The piece also makes the dubious argument that you should view the fruits of your labor as a kind of donation to fledgling sites that “can’t afford to pay at all.” This thinking is easily exploited by rapacious bosses—look what happened in the case of SB Nation, the sprawling blog network of hyper-specific sports sites. SB Nation pitched itself as a DIY passion project to its borderline-criminally underpaid (or unpaid) network of contributors, who powered the venture as a part of Vox Media, a digital media conglomerate valued at $1 billion. People write for that site because they love the game, yes, but as Deadspin reported last summer, the value they’re bringing to the company is far outpaced by any measly stipend from Vox. Are your friends pinching pennies to start a new website and asking you to write for free? What you choose do is ultimately between you and your (content) god, but it’s a bad look out of the gate for any new venture.

Which brings me back to Lifehacker:

Write about stuff that interests you. One typical method is to start a blog; I got my first job (writing for the former Gawker Media site Valleywag) by writing about Gawker in college, at a site called Blogebrity that some guys had set up as a joke. (I was not the first or last person to get hired at Gawker by writing about Gawker.) A more recent example is Kate Wagner, who turned her blog McMansion Hell into a promising career as an architectural critic, writing (for pay) at sites like Curbed and 99 Percent Invisible.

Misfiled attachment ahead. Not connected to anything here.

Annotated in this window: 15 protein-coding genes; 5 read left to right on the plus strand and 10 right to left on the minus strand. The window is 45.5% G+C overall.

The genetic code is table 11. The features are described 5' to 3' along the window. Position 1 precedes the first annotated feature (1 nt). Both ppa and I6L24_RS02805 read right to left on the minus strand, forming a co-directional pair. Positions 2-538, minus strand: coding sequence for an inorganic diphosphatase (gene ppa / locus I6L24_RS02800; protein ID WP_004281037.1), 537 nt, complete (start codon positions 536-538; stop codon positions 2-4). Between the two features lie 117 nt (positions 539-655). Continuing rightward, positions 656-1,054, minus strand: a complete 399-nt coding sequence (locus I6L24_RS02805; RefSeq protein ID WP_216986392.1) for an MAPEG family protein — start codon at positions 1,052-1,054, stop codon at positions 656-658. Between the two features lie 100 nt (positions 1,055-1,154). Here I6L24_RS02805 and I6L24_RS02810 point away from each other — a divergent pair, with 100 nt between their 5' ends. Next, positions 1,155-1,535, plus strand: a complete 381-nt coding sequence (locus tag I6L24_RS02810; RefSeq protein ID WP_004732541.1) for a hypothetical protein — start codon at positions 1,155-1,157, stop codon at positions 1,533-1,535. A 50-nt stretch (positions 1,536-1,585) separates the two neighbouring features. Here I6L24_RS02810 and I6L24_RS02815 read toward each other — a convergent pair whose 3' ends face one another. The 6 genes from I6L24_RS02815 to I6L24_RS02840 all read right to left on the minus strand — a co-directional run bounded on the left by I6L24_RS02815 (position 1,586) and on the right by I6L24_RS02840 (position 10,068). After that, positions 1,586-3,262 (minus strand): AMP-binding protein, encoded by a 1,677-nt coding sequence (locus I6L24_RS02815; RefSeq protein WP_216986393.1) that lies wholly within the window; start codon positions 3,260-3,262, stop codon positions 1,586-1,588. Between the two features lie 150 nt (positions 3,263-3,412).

Everyone has a different journalism origin story; if you’ve had the immense privilege of working on your passion project without worrying about money, you are one of the lucky ones. And of course it’s possible to point to people here and there who rose from humble Tumblr person to media superstar. But they are the exceptions, not the rule. Because the days when “start a blog” can be viewed as credible advice for getting into journalism are mostly gone, as are the days when you could write for publications for free and be taken seriously. Even HuffPost, that digital media juggernaut which carried the content of unpaid “bloggers” the world over, phased out the practice under its new editor earlier this year, because it’s the right thing to do.

In 2018, it’s foolhardy advice to suggest that if you just pour enough time and effort into your personal blog, you could be the lucky one plucked from obscurity. A better idea for writers looking to get bylines: try pitching publications that will pay you for your work!

By setting the precedent that you, a young writer with no bylines in publications the Big Media types care about, are ready and willing to work for free, you undermine everyone else already working in your field not-for-free. Why hire a freelance reporter to write a story for $1,000 or $250 or even $10 when you could do it for free? If you’re a content mill who’s just looking to protect their bottom line, the choice here is clear. (For what it’s worth, Kate Wagner, the writer cited by Lifehacker, tweeted me to say she’s never written for free and “immediately monetized my blog because I was a starving intern.”)

Many of the threats our industry faces today are of our own making: Newspapers are still bloodletting because ad dollars went online; digital media shops are far from immune as those fickle dollars go still elsewhere. There will always be someone trying to undersell you. In an industry this precarious, all we can do is band together in solidarity—like, say, by forming a union—with our fellow writers and drawing red lines to denote what practices are not acceptable. We have enormous latitude to build the world we want if we stand together. And until the revolution comes, I’ll start here: Don’t give your work away for free if someone would pay you for it.